Content warning: within this post, I discuss both dismissive messages written in the sewing community around size inclusion and common, harmful diet-culture narratives regarding fat bodies, as well as include links to examples.
In this post, I also excerpt comments made within public Instagram conversations on the topic. I have made these deliberately anonymous in order to use them as teaching moments rather than opportunities to single out particular individuals.
Over the past week and a half, members of the sewing community have been engaged in a discussion around size inclusivity in pattern design. Out of this discussion have emerged new directions for a number of pattern companies now seeking to expand their size ranges, re-affirmed appreciation for companies that have been including plus sizes all along, and a chorus of voices from plus sized sewists sharing our measurements, our concerns, and our anger.
One major focus of this discussion is the relative exclusion of plus sizes within the sewing industry as a whole: by pattern companies, within educational spaces (both fashion industry and classes aimed at non-professionals, such as those at fabric shops), and within sewing media, such as magazines and podcasts. Alongside that, though, we’re also having a discussion around the way we talk about plus size people, bodies, and pattern drafting.
In this iteration of the discussion, as with the many times it’s come up in the sewing community in the past, plus size drafting is frequently described as more difficult than drafting straight-sized counterparts. As Jenny of Cashmerette and other industry experts point out, though, it’s not that plus size drafting is inherently more difficult, it’s that it requires a different set of skills that are less frequently taught than those used for drafting smaller sizes. Thus, we should reframe such statements from “plus size drafting is more difficult” to:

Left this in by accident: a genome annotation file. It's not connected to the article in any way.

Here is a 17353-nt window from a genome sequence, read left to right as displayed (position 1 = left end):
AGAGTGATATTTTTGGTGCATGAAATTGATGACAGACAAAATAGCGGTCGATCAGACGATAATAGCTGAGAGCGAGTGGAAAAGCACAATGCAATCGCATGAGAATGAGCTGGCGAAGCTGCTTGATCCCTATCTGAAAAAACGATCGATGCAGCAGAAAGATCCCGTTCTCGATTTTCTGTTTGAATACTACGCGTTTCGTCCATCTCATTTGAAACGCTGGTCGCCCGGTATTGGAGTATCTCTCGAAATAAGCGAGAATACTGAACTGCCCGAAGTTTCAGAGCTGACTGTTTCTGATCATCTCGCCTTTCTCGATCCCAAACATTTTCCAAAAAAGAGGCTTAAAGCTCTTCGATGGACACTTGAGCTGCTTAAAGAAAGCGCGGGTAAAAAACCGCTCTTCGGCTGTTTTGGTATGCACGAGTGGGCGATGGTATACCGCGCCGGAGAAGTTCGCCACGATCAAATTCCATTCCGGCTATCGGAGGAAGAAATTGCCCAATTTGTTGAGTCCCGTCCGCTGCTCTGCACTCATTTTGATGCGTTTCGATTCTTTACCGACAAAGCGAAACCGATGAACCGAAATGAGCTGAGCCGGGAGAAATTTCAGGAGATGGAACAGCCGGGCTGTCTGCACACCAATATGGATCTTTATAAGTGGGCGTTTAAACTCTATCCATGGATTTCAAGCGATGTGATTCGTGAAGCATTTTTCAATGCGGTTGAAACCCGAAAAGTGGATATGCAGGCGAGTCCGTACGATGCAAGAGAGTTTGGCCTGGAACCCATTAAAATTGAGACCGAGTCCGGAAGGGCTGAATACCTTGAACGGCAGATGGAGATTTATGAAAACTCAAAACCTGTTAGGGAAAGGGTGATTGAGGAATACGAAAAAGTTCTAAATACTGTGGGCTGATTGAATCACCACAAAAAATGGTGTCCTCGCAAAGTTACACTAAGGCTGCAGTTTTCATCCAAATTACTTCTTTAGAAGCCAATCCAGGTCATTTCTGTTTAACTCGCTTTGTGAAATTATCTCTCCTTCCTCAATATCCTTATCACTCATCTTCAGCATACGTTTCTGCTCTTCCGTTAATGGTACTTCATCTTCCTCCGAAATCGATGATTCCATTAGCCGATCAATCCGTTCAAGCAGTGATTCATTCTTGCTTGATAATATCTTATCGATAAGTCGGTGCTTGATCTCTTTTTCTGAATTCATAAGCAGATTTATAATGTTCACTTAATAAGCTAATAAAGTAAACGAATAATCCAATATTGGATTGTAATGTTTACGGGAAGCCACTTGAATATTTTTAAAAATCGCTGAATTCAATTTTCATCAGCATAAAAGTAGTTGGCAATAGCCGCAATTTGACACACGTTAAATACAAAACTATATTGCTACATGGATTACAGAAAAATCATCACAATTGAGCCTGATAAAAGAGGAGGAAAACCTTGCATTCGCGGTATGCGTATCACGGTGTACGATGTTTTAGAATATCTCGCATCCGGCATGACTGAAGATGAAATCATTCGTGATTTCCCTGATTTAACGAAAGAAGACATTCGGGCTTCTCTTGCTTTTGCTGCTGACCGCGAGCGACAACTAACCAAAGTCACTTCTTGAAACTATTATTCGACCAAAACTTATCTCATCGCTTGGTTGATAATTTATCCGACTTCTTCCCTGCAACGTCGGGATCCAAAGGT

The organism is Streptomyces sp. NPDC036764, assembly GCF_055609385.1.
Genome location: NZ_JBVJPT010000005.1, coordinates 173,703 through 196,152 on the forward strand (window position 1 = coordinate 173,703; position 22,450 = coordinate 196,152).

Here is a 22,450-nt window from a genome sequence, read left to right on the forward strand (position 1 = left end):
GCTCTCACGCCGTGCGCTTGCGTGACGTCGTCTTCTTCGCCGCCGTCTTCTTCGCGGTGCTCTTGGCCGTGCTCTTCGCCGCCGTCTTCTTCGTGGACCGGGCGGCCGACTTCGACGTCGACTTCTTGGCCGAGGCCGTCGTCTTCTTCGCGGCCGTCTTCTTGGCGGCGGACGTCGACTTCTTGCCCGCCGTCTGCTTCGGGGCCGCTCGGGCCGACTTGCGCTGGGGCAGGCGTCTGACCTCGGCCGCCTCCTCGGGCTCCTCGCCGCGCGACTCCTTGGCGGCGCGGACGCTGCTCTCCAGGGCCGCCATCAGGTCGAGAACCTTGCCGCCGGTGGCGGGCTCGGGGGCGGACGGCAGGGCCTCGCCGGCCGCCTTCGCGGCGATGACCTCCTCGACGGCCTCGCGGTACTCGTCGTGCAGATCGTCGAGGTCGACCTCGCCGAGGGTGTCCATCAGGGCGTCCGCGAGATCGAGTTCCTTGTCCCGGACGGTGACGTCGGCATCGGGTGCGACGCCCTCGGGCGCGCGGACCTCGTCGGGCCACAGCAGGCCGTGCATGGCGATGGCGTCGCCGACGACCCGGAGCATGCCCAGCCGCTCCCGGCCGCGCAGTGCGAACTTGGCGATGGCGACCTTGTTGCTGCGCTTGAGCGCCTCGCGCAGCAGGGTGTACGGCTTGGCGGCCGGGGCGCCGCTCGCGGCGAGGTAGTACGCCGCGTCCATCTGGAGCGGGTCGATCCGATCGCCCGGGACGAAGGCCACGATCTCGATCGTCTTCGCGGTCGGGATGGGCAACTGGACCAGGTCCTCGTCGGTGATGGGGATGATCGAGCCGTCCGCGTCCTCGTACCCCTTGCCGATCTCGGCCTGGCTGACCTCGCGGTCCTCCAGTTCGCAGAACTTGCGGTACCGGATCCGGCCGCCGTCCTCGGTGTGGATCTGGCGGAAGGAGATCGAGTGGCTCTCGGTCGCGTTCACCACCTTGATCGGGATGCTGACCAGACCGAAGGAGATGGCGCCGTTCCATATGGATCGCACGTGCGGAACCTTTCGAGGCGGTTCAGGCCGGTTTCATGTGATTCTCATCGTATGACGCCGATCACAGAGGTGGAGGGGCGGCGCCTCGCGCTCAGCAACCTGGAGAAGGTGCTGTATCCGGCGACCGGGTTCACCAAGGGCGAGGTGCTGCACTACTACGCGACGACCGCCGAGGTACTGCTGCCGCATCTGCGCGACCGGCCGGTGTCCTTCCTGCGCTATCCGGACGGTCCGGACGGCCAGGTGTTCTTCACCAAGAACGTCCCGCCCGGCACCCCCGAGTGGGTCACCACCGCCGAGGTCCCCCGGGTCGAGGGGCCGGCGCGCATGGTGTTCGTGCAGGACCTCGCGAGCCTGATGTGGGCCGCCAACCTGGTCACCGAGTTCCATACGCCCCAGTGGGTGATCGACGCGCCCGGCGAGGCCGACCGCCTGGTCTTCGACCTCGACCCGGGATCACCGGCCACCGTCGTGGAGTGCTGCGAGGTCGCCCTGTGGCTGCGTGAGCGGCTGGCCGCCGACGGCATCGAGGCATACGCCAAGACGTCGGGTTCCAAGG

- “I have more difficulty with plus size drafting, because I have not been doing it as long,” or
- “I was not taught plus size drafting at school and thus need to seek out those resources now,” or
- “Working in plus sizes requires different decisions than those I’ve already made, so I need to carefully consider my options.”
Each of these places the lack of knowledge and need for action back on the person speaking, and moves away from the idea that plus size bodies are inherently more difficult.
Perhaps more insidious, though, is language that dehumanizes fat or plus sized bodies by describing them as fundamentally unpredictable or unknowable. In the first day or two of this conversation, the comments below were posted to explain why plus size drafting is “more difficult.” I’ve chosen these examples, but others exist.
- “fat will go wherever the hell it wants to and does not conform to evenly spreading itself out”